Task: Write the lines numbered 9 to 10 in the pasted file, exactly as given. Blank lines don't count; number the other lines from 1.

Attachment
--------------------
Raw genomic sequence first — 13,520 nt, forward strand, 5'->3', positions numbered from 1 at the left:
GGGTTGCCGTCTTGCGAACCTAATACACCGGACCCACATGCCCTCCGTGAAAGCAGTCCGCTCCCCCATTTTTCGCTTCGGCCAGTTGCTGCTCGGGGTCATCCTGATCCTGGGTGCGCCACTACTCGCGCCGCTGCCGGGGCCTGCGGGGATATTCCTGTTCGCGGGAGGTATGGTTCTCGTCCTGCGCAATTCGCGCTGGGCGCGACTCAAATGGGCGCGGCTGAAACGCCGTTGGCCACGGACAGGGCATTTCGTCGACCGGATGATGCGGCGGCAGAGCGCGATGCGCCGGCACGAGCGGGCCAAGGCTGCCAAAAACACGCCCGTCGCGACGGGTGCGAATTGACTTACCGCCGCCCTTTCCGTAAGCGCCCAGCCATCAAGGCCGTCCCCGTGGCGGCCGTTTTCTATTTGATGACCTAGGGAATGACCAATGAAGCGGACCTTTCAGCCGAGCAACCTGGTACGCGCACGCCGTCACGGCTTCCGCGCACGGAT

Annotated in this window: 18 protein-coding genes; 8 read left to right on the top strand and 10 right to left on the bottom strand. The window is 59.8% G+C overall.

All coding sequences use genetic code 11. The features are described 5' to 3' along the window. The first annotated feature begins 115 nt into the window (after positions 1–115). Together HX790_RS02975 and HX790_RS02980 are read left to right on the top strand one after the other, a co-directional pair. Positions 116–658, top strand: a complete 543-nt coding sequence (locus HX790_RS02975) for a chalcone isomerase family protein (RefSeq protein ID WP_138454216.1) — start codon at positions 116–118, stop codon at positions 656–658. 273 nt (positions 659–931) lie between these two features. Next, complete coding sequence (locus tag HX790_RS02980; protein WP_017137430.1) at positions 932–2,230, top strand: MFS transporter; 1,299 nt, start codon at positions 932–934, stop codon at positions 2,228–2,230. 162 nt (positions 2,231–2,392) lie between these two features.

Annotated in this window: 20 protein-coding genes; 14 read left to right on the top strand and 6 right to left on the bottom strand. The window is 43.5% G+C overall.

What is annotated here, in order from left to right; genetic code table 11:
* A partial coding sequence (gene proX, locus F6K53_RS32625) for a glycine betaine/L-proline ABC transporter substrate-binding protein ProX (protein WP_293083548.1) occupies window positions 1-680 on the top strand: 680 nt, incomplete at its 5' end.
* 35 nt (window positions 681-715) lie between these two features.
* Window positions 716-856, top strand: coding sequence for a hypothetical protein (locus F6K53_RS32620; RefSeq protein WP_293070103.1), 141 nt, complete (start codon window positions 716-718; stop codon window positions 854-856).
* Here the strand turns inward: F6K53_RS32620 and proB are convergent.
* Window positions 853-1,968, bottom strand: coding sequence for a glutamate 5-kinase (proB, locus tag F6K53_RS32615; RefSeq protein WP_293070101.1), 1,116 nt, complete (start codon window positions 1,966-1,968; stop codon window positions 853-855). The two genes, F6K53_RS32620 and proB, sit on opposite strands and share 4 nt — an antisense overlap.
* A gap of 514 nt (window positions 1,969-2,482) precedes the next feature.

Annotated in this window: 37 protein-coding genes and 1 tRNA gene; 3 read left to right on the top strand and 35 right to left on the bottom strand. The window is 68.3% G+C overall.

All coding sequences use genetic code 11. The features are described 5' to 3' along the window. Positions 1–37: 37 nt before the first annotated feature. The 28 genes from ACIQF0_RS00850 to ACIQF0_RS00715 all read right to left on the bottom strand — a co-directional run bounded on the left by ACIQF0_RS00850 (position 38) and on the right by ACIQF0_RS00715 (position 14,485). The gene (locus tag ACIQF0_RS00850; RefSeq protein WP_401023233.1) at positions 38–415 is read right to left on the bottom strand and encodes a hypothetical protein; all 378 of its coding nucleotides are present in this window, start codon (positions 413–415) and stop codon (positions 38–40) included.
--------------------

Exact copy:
* Window positions 716-856, top strand: coding sequence for a hypothetical protein (locus F6K53_RS32620; RefSeq protein WP_293070103.1), 141 nt, complete (start codon window positions 716-718; stop codon window positions 854-856).
* Here the strand turns inward: F6K53_RS32620 and proB are convergent.